Our countryside columnist John Sheard takes exception to the CPRE's policy of opposing all road developments.
THE most terrifying example of bad driving I have ever seen in almost 50 years did not take place on the M1 or even in the centre of a major city but just outside the Maypole pub in Long Preston, a tiny village which has the misfortune to stand on the busiest road in the Yorkshire Dales.
It was a bank holiday and I was sat in a jam of cars, caravans, tractors and trailers when two motorcyclists travelling south overtook the entire line of stalled traffic at a speed of at least 60 mph.
Ahead, a young mother was trying to cross the road with a toddler on one arm and a baby in the other. The bikers had no chance of stopping, so they just swept past her, one in front of her, one behind.
When they had gone, she just stood there, shaking and crying in shock, until someone she knew jumped into the road and led her to the safety of the pavement.
Now for me, and many others who make their livings in the Dales, the A65 is at one time both a curse and a blessing. It takes me to many of the places I need to go and it drives me mad in the summer months when it is jammed with tourists, long-distant trucks on their way to or from Scotland and industrial West Yorkshire, and the relative few of we locals going about our lawful business.
That lady and her children are alive today because of simple good luck. Many others die every year on the A65 - motor cyclists being top of the death list - and the poor residents of villages like Gargrave, Hellifield and Long Preston live year round with danger, noise and exhaust fumes from traffic which is merely passing through.
I thought of that woman and her kiddies this week when the Council for the Protection of Rural England
savaged Government plans for a massive expansion plans for Britain's motorways and major trunk roads (see News
, December 12).
For when Labour came to power five years ago, one of John Prescott's first acts was to scrap plans for bypasses for the above villages even though work was on the point of starting after at least 25 years of blathering (and some plans were being discussed 25 years before that).
Prescott did so, he said, because he was determined to make more people use public transport. If he had not done so in five years, he boasted, he would have failed. Well, the five years is up and, by announcing the new road plans, the Government have acknowledged that failure.
Trouble is, there was no mention in the resurrected programme of the A65, where many people I know are on the point of despair. In other parts of the Dales, around Hawes and other tourist honeypots, people are despairing too: what's the point of trying to force people onto public transport when public transport in many areas simply does not exist?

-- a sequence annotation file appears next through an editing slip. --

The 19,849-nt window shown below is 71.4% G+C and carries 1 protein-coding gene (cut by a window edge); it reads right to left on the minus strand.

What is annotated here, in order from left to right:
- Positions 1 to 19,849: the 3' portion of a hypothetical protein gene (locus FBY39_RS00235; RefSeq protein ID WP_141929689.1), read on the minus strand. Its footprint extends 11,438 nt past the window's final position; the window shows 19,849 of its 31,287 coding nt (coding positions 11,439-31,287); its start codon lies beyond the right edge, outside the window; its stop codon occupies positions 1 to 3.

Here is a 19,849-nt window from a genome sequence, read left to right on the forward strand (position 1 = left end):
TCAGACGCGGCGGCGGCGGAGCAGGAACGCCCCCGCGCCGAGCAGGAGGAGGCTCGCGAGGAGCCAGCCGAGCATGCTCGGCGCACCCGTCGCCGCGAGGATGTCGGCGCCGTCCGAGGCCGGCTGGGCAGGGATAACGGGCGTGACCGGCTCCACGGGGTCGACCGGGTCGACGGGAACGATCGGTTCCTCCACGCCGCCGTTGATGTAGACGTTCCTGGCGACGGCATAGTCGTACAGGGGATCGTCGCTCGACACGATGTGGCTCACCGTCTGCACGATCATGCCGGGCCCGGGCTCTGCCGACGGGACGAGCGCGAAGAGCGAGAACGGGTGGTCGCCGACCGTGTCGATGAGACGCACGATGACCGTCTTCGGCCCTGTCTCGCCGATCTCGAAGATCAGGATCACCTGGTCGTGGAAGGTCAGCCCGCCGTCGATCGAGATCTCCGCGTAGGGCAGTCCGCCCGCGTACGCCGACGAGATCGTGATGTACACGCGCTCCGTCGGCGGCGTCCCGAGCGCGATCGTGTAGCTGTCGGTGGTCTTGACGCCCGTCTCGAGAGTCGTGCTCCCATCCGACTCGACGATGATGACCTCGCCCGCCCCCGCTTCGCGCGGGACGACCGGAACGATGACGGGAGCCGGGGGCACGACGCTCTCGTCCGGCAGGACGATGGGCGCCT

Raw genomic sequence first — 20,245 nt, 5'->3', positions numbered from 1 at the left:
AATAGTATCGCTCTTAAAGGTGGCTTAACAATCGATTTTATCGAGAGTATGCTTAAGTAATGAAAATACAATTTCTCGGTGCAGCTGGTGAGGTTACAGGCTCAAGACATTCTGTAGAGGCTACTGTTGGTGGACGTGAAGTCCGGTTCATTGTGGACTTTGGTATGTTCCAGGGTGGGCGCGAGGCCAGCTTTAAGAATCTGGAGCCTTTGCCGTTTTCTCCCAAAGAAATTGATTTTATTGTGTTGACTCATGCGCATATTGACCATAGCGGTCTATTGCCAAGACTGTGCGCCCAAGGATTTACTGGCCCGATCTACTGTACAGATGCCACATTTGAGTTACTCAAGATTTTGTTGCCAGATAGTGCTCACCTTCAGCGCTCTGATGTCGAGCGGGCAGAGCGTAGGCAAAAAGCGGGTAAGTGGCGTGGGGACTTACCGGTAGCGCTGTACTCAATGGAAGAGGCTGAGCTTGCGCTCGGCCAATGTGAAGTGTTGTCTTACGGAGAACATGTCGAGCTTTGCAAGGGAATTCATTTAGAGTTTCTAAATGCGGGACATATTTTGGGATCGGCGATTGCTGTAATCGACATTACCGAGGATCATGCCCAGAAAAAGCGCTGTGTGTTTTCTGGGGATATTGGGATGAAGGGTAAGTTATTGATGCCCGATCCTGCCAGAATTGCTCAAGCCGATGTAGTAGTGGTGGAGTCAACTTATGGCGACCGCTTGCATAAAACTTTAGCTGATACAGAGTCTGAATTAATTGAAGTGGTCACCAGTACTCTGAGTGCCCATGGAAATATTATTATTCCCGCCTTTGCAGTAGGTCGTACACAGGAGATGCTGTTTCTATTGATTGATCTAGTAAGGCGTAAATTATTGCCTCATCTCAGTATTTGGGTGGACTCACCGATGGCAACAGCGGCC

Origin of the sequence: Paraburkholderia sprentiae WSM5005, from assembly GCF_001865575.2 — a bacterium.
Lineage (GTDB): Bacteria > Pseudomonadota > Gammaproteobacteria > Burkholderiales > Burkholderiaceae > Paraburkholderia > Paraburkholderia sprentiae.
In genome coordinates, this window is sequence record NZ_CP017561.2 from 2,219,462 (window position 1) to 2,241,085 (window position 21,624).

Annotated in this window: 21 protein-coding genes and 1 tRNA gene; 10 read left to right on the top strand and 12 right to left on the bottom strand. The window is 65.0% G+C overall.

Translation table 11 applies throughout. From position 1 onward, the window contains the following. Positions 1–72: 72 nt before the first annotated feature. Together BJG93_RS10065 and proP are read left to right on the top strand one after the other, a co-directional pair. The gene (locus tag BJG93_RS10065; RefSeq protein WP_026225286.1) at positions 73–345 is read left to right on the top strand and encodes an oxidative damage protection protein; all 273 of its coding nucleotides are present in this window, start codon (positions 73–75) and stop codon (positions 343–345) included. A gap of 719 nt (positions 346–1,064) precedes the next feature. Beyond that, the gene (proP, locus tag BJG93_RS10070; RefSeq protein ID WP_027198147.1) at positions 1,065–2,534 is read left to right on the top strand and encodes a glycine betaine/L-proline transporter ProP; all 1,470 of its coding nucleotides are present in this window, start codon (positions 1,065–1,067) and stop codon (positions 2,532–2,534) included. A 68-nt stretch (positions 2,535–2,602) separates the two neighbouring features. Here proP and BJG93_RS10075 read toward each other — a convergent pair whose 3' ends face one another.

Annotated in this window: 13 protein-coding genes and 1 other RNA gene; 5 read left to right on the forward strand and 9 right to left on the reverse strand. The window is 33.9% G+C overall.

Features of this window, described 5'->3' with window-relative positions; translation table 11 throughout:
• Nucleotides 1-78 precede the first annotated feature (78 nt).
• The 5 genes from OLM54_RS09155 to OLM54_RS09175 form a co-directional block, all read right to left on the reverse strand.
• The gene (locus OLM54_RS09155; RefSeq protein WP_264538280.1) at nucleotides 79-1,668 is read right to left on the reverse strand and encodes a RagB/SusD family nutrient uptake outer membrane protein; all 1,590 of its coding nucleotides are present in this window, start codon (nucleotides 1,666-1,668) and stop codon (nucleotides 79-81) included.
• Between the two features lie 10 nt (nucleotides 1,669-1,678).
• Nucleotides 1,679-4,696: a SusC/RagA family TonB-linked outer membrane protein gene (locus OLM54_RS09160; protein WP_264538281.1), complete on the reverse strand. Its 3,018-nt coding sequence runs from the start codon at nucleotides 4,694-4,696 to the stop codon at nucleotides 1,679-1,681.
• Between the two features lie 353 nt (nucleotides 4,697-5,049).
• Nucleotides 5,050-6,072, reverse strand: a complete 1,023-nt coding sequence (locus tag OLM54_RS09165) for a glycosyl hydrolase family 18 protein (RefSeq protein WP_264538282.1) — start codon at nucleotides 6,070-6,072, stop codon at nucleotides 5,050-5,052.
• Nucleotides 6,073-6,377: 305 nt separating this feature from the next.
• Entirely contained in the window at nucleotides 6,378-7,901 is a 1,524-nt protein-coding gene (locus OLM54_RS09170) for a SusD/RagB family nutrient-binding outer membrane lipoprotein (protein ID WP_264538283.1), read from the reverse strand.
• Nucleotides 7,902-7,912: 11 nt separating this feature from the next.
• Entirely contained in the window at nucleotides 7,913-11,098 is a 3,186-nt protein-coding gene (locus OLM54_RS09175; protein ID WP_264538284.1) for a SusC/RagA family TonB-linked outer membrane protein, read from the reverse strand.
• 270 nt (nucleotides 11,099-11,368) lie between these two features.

It is not often I fall out with the CPRE but, its policy on this issue seems to be anti-road at any price. And this, I'm afraid, smacks of "townyism", a view held by many urban folk that the countryside is a playground designed for their pleasure rather than a working environment where people live and have to earn a crust.
I would be the last person on earth to welcome a motorway driven through the heart of the Dales. But a few miles of bypass by the benefit of local folk - and the safety of their children - is surely not too much to ask?
Monday 29 May 2006
I can remember reading about the incident with the mum and her children. I ride a big motorcycle but please don't put me or my friends in the same mould as those bikers.
You find that these type of bikers are frowned upon within the biking community, they probably drive their cars the same way.
The road is such a beautiful road to ride with the Lakes just a stones throw away. I do agree with you though that it does get very busy and congested, especially on bank holidays and sunny days. Most bikers know that it is not worth going over the speed limit because it is so heavily policed, especially in the villages.
I do think that the road is its own worst enemy as far as the commercial side goes just because of its beauty. It will not help, due to the fact that there is no alternative route between Skipton and Kirkby Lonsdale where the road meets the M6.
I bet it made a big difference the people around the Shap area on the A6 when they opened the M6 upto Carlisle. I think ring roads around the towns and some of the villages would help the traffic to flow and ease congestion and also make village life more pleseant and safer.
I can remember when Settle used to be so busy and at times dangerous untill they built the the road around it.
Paul Bradshaw - Brierfield